New research published earlier this month in the International Journal of Aging and Human Development has highlighted the significant health disparities among older adults with a General Education Development (GED) certificate compared to their peers with a high school diploma.
Researchers from the University of Toronto examined health outcomes among approximately 400,000 older adults from the American Community Survey, a representative sample of community-dwelling and institutionalized older Americans. They found that when compared to high school graduates, GED recipients had higher odds of all five disability measures used in the study: cognitive impairment, vision impairment, hearing impairment, limitations in activities of daily living, and ambulation limitations.
Although a large body of research has demonstrated that high school graduates generally have better health outcomes than high school dropouts, less research has examined health outcomes specifically among GED recipients. There is often an underlying assumption that a GED is equivalent to a high school diploma, but a growing body of research has shown that these groups may not be comparable in health status as previously assumed."
Esme Fuller-Thomson, Lead Author, Professor at the University of Toronto's Factor-Inwentash Faculty of Social Work (FIFSW) and director of the Institute for Life Course & Aging
Previous studies investigating differential health outcomes among GED recipients compared to high school graduates have largely focused on health outcomes among young and middle-aged adults, with much less research examining how disparities may unfold across the lifespan into older adulthood.
The authors proposed several possible explanations for health disparities observed in older adulthood. For example, the cognitive reserve hypothesis posits that each year of education increases cognitive reserve, ultimately allowing the brain to better tolerate age-related changes and reducing the likelihood of dementia in early older adulthood. Since GED recipients often spend fewer years in formal education, this may partially explain their increased odds of cognitive impairment. Other research has found that when compared to high school graduates, GED recipients are less likely to use preventive health care services and have access to health insurance, which may in turn increase their risk of hearing and vision impairment.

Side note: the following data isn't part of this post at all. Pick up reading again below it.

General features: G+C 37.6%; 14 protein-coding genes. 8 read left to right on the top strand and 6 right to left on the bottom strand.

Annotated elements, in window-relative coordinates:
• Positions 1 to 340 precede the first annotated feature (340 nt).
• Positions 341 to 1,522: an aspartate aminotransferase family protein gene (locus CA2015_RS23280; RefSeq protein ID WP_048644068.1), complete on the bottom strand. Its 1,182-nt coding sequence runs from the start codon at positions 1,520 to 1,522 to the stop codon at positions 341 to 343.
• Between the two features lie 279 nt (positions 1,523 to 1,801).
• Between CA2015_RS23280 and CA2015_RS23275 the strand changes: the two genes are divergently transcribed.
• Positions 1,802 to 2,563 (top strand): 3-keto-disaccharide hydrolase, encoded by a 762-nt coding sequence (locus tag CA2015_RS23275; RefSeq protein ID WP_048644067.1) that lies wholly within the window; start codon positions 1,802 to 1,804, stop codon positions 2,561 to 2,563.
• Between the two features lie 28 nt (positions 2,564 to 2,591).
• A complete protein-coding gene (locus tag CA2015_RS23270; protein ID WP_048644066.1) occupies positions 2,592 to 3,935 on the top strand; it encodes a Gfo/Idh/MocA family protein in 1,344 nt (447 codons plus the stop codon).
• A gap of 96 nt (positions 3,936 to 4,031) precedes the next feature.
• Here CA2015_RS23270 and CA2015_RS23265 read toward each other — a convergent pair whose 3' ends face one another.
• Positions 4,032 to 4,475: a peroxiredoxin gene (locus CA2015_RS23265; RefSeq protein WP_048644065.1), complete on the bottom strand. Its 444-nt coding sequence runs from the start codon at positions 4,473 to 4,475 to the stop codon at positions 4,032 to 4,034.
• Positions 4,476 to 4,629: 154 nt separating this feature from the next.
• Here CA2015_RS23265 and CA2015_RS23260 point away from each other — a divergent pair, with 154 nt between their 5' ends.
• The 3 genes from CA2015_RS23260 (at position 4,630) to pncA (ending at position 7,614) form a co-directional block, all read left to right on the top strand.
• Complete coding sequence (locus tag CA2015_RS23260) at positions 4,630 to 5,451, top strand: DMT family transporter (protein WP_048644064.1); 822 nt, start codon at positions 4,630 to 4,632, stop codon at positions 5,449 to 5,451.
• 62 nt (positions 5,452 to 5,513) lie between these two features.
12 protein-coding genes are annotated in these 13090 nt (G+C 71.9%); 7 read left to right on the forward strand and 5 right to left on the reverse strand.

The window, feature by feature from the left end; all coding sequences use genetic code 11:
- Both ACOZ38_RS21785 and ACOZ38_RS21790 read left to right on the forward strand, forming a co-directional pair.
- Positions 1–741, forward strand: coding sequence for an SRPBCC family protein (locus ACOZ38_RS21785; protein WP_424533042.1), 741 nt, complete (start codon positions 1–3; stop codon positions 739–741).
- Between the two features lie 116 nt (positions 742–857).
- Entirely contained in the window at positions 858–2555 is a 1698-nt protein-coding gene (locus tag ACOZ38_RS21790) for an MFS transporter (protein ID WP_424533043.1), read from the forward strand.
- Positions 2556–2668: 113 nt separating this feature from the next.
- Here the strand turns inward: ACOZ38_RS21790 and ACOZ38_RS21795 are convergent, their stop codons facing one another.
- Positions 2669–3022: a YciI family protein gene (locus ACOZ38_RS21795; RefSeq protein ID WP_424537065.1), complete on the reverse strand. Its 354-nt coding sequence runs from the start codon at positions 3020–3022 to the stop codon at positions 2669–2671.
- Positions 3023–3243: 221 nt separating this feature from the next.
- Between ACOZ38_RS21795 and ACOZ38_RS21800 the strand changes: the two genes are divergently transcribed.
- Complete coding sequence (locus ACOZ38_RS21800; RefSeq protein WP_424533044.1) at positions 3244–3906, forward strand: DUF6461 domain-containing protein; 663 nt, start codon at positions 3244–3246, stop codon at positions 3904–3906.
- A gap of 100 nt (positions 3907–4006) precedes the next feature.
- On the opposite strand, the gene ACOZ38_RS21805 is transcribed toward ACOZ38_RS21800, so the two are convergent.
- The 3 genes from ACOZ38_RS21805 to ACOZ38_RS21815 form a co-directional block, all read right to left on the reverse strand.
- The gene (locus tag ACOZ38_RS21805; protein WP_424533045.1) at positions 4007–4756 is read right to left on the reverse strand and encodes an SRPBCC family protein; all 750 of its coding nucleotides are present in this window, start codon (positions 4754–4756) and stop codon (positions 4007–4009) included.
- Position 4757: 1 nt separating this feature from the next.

"The assumed equivalency between a GED and a high school diploma often fails to consider the broader contextual factors that influence educational attainment," said co-author Robin Grossman, MSW graduate of the FIFSW. "Even if a GED recipient has approximately the same level of knowledge as a high school graduate, there may still be critical differences such as years spent in school and time spent socializing with other high school students and educators. There are countless factors that can make the experiences of GED recipients and high school graduates fundamentally different."
The researchers found similar patterns when the analysis was broken down by into different sex and age cohorts. The only exception was among those aged 85 and older. Co-author Andie MacNeil, a research assistant at the FIFSW, hypothesized an explanation for this pattern.
"The oldest cohort in our study were those who were born in 1932 or earlier. Many of these individuals grew up during the Great Depression and may have served in the Second World War," MacNeil said. "As a result, they may have left school prior to receiving a diploma in order to serve in the military. In these situations, their reasons for obtaining a GED might be quite different from younger cohorts who were unable to complete high school due to challenging home life or other life circumstances."
The study's authors say more research is needed.
"It's important that we better understand the mechanisms that may impact the relationship between educational attainment and health outcomes in older adulthood" said Fuller-Thomson. "We hope our findings will encourage more research to examine health differences between different levels of educational attainment, with particular consideration for those with a GED."
University of Toronto
Fuller-Thomson, E., et al. (2023) Is the health of older Americans with a GED equivalent to their peers with a high school diploma?. International Journal of Aging and Human Development. doi.org/10.1177/00914150231208685.
Posted in: Medical Research News | Healthcare News
Tags: Aging, Brain, Dementia, Depression, Disability, Education, Health Care, Health Disparities, Health Insurance, Hearing, OCT, Research, students